Belfast Telegraph

Bradley treating us with contempt, say local journalists

Controversy: Karen Bradley
Controversy: Karen Bradley

By Staff Reporter

The Secretary of State "has the utmost respect for the media" the Government has insisted after Karen Bradley was lambasted for refusing to answer questions from journalists.

She was criticised by the National Union of Journalists (NUJ) for showing "apparent contempt" by refusing to take their questions on Thursday.

Mrs Bradley did not field any queries after she gave a minute-long update on the political talks.

Tanaiste Simon Coveney spoke for 10 minutes and answered six questions.

Yesterday a Government spokesperson said: "The Secretary of State has the utmost respect for the media.

"She made clear at the beginning of the talks process however that she would not be providing a running commentary.

"It is an extremely sensitive and delicate time and the Secretary of State is focused on doing everything in her power to make a success of the talks process."

Ciaran O Maolain, a member of the NUJ's national executive and the secretary of the union's Belfast branch, told the BBC: "We all want to see progress in politics and that requires informed debate, transparency and honesty on all sides.

"For a Government minister to treat journalists with apparent contempt - refusing to take a single question when so many important issues are being discussed - does nothing to advance the political process."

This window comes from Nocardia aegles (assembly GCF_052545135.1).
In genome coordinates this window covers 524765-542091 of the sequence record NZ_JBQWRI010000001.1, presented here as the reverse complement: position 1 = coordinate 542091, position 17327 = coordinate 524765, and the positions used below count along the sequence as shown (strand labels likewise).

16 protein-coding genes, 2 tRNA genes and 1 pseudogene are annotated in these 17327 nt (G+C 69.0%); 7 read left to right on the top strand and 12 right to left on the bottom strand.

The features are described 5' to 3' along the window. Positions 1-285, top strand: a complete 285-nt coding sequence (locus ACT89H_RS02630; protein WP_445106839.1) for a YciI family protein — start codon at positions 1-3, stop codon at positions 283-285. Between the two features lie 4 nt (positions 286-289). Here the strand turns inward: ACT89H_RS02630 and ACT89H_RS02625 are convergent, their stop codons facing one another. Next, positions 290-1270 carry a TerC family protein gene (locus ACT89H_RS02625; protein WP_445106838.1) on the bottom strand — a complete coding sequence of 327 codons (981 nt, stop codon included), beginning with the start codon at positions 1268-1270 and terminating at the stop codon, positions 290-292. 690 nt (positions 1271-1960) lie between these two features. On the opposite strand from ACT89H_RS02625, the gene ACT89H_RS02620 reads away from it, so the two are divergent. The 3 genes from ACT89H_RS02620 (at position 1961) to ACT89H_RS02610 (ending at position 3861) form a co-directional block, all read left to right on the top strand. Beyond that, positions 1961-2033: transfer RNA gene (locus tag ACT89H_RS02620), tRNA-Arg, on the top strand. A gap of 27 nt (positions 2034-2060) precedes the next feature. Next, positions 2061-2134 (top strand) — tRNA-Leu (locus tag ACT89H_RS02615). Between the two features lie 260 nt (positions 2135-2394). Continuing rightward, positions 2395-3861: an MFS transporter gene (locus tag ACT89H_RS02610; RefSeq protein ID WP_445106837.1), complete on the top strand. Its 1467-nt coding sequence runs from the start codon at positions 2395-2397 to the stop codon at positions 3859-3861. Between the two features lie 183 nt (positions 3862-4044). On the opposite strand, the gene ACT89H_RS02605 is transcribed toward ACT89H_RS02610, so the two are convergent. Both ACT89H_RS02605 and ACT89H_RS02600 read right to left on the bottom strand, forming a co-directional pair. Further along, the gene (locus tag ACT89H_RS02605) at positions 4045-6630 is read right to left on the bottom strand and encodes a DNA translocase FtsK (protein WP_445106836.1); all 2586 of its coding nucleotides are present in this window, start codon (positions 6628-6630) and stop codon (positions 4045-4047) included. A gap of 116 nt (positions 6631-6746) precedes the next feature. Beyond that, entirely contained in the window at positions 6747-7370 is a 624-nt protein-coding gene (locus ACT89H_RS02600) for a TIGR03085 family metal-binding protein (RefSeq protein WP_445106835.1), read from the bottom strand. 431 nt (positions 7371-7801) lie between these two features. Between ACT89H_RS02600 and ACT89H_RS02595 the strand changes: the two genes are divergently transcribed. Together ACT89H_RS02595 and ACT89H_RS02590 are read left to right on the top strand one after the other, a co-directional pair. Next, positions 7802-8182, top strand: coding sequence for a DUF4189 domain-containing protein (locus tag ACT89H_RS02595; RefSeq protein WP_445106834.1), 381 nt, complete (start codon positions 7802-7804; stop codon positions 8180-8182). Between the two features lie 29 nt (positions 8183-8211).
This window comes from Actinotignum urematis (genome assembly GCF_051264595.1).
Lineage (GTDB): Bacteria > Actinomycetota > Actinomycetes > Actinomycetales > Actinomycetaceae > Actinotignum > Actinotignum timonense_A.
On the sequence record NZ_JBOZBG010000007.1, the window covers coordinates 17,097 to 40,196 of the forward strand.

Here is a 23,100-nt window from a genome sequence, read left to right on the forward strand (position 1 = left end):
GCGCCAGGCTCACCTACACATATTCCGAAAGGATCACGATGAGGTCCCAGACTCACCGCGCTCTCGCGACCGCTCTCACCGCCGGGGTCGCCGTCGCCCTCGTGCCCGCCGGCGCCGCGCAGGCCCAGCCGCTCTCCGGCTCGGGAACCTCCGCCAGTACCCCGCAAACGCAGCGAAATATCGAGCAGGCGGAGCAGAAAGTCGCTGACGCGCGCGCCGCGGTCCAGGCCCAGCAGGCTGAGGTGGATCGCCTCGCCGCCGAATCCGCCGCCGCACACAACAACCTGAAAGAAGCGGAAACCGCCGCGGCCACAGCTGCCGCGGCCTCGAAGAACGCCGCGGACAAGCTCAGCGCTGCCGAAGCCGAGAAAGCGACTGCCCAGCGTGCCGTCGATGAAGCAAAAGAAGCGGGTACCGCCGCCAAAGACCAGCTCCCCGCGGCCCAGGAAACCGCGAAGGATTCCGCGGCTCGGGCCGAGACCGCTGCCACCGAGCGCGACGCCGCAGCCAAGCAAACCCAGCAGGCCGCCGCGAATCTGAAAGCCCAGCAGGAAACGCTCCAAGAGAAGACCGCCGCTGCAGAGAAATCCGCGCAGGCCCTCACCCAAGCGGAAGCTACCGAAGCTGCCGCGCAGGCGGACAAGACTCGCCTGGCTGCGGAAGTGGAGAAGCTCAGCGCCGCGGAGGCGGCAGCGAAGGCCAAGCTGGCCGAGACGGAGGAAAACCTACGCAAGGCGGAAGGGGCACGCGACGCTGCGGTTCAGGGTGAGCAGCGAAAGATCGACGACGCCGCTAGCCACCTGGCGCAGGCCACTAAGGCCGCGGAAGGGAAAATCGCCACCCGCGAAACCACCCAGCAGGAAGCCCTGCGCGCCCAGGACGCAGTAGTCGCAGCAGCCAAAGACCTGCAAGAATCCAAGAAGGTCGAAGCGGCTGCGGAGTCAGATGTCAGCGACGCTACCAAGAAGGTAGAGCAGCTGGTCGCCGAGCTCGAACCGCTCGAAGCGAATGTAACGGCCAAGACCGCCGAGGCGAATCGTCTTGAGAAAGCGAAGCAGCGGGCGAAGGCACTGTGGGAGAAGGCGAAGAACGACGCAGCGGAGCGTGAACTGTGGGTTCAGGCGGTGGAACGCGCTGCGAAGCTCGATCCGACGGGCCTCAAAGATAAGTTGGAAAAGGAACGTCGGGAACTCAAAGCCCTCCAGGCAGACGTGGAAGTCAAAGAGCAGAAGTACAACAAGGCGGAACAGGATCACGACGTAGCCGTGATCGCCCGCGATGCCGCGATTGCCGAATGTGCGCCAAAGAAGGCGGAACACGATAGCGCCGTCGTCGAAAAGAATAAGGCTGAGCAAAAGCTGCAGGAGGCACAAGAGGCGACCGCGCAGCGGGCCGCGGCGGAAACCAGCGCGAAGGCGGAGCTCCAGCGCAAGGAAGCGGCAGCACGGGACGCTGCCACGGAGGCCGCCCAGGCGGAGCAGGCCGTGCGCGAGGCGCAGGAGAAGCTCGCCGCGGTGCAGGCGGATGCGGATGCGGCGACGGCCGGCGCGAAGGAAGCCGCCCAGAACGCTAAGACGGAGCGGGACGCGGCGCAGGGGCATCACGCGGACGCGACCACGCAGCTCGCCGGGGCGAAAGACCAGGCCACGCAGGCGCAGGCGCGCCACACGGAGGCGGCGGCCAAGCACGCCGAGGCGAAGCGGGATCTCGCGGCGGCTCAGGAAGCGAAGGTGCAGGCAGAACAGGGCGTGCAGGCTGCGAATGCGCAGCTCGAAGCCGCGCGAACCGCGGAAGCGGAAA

Among those who criticised Mrs Bradley was UTV's political editor Ken Reid.

He tweeted: "Karen Bradley continues to refuse questions after talks sessions.

"Embarrassing. Simon Coveney has no such problem, answering the media in a respectful and serious way."

The Press Association's David Young tweeted: "Not that media were counting (we were!) but @simoncoveney 10 min press conference after latest Stormont talks was ten times longer than 60 second appearance of SoS Bradley. He took six media questions - she took none (again)."

During her spell in the Northern Ireland Office Mrs Bradley has answered journalists' queries repeatedly on a range of subjects.

But she has also been criticised over a number of her comments, including the suggestion in Parliament earlier this year that killings by British soldiers during the Troubles were not crimes. She later apologised.

More recently she was accused of using Troubles victims and survivors as political pawns after bringing the issue of their compensation into the talks process.

The Irish Government has been among those expressing confidence in her ability as minister.

The power-sharing institutions have been in deep freeze for around two-and-a-half years following a row between the DUP and Sinn Fein over the RHI botched green energy scheme.

Earlier this year Mrs Bradley was ridiculed for admitting in an interview with House magazine - a weekly Westminster publication - in the summer that she hadn't previously realised elections here were contested along orange and green lines.

"I didn't understand things like when elections are fought, for example, in Northern Ireland - people who are nationalists don't vote for unionist parties and vice versa," Mrs Bradley said.

She added: "That's a very different world from the world I came from."

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